A Day in the Life of Santa Teresita…Our Neighborhood of Care
It all started on a very strange day. The weather wasn’t like the rest of the days during that season. It was a cold morning and I was just getting to work. As I was driving through the parking lot I noticed a man banging on the chapel door. “That’s strange,” I thought. “Maybe he needs help.”
I parked my car and started walking towards the Manor where I work. The man saw me drawing near to the Chapel and he moved towards me. He was yelling something that I could not understand. As I got closer he continued to yell, “Why is the chapel closed? People depend on it and use it to pray.”
The man seemed troubled or bothered by something more than the fact that the front doors to the chapel were closed. I began to explain that the front door was probably locked or stuck but that the side doors are always open. Even though it was going to make me late, I decided to escort this man into the chapel. After all aren’t we “at the service of the family for life?” At this point I knew helping this man was more important than being on time to work.
As we walked up the steps towards the chapel, the man began to cry and he thanked me for my help. He went on to explain that he was going through a difficult chapter in his life and he needed to pray. I was happy to offer him the company of a sister and perhaps they could pray with him. The man refused the pastoral help and said that he would be fine from here on. Just before leaving him, I told him that I wished the best for him in these hard times in his life and that I knew he would find the right guidance here at the chapel. Me and the not so mysterious man shook hands, hugged, and said our goodbyes.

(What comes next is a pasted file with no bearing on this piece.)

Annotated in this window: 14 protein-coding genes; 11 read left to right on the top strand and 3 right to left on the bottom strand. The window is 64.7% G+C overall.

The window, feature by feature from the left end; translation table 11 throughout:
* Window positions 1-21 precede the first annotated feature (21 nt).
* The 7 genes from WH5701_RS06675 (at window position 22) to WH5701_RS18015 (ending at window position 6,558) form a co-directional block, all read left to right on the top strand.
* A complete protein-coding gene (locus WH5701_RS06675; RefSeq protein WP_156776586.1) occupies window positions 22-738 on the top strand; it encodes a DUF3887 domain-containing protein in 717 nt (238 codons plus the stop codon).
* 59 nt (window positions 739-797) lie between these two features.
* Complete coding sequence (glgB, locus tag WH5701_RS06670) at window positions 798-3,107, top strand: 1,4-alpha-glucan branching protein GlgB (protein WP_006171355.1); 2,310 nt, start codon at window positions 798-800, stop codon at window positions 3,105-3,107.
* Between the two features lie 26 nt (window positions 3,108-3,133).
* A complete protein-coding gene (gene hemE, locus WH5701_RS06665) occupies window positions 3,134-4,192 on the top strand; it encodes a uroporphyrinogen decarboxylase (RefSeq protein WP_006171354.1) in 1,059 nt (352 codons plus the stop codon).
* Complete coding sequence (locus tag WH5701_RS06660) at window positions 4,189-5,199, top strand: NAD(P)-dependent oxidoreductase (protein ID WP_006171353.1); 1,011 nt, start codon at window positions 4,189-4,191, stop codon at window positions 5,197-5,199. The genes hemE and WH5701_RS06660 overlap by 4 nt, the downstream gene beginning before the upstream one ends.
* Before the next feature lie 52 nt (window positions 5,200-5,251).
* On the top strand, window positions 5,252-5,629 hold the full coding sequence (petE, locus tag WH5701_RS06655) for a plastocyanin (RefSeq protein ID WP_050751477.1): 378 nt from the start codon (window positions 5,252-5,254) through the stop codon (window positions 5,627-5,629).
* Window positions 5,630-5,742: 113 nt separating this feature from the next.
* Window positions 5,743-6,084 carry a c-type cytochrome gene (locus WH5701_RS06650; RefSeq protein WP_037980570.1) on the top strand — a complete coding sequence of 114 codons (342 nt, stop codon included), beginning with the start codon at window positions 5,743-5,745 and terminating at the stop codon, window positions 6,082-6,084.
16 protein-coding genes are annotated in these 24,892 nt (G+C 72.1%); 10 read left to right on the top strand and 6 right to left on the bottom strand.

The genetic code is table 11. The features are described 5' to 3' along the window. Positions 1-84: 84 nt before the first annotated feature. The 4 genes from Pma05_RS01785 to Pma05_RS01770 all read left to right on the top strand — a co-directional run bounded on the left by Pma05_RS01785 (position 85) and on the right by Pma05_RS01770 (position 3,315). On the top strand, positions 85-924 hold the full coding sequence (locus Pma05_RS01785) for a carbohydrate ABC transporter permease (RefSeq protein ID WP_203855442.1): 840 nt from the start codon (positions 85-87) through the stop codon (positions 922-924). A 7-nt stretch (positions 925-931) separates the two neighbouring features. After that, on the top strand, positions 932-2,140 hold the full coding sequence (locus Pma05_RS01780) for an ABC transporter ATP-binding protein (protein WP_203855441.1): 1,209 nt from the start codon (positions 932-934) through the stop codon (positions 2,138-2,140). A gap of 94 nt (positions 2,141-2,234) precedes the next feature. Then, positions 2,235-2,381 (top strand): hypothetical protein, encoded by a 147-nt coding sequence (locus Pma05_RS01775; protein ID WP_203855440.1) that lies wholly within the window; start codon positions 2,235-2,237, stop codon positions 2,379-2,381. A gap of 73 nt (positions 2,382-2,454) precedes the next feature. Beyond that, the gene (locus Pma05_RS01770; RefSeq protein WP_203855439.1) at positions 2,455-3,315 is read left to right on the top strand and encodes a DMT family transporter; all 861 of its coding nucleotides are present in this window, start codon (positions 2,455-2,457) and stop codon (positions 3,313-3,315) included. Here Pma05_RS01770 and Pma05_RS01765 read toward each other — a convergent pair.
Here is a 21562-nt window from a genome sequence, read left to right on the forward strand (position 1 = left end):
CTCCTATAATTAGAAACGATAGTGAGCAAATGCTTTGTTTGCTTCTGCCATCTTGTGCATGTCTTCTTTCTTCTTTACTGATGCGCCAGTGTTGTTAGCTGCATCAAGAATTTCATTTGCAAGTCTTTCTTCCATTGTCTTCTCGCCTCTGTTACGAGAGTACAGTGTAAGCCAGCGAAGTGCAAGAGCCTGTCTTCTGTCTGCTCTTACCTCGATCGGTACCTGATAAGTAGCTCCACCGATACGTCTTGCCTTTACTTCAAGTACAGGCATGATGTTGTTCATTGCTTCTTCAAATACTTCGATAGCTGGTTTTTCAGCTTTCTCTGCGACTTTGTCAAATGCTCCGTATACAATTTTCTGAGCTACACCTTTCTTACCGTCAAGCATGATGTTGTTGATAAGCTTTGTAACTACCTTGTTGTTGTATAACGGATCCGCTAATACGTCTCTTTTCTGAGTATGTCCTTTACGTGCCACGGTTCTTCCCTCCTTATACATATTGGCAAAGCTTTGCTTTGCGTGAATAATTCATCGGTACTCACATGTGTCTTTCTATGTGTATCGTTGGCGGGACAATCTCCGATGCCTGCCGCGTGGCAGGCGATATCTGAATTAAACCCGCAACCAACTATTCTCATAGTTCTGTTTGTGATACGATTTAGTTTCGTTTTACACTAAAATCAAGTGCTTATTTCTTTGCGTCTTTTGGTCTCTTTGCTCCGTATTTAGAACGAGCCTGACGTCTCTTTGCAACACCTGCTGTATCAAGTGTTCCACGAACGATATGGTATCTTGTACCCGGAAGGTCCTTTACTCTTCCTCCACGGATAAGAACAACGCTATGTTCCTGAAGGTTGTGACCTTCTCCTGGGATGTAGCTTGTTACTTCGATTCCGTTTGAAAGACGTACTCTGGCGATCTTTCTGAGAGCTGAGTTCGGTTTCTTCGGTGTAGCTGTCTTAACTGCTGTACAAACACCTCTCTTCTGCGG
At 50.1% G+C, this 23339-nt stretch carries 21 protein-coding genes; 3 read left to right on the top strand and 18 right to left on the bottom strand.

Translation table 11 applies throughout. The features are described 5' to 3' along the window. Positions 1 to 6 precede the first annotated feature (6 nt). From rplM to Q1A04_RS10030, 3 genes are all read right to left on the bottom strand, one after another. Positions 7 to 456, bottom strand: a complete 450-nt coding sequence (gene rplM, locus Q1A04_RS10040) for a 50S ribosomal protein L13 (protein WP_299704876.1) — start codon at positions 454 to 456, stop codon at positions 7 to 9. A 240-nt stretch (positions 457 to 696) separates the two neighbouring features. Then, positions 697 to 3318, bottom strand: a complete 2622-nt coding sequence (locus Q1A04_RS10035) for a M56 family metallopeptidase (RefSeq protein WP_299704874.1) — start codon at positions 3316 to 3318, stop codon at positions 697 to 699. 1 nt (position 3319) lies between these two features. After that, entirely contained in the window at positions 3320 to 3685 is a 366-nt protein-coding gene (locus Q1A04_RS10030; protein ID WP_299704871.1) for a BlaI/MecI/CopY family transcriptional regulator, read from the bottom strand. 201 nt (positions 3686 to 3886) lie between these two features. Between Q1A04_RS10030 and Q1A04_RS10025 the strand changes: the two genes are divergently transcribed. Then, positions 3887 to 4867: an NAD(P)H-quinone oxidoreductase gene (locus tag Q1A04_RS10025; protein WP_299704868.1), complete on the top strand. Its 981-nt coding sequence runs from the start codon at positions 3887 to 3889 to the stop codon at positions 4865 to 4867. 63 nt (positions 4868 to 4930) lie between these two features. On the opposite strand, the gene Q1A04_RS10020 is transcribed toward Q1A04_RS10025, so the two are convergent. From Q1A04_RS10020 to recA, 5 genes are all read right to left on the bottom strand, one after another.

Never would I come to imagine that in a couple of months I would come face to face with my old friendly acquaintance that I had met at those chapel doors…
One day when I arrived at work, I walked through the doors and we made eye contact. We both recognized each other. He quickly stood up and walked towards me asking,
“What are you doing here?”
Before I could answer, another staff member tried to introduce us but the man brushed her away with “Oh we already know each other.” It turns out he made the decision to become a resident at Santa Teresita and had just moved in.
This marked the beginning of a long friendship. Now we often spend time together. We have cups of coffee, talk about the good old days when he used to play mandolin, and sometimes he helps me barbecue for the rest the residents.
I laugh when I look back at the day when at first glance I saw a “strange old man.” Now I know that he was just a friend asking to enter and become one of our family members here at Santa Teresita.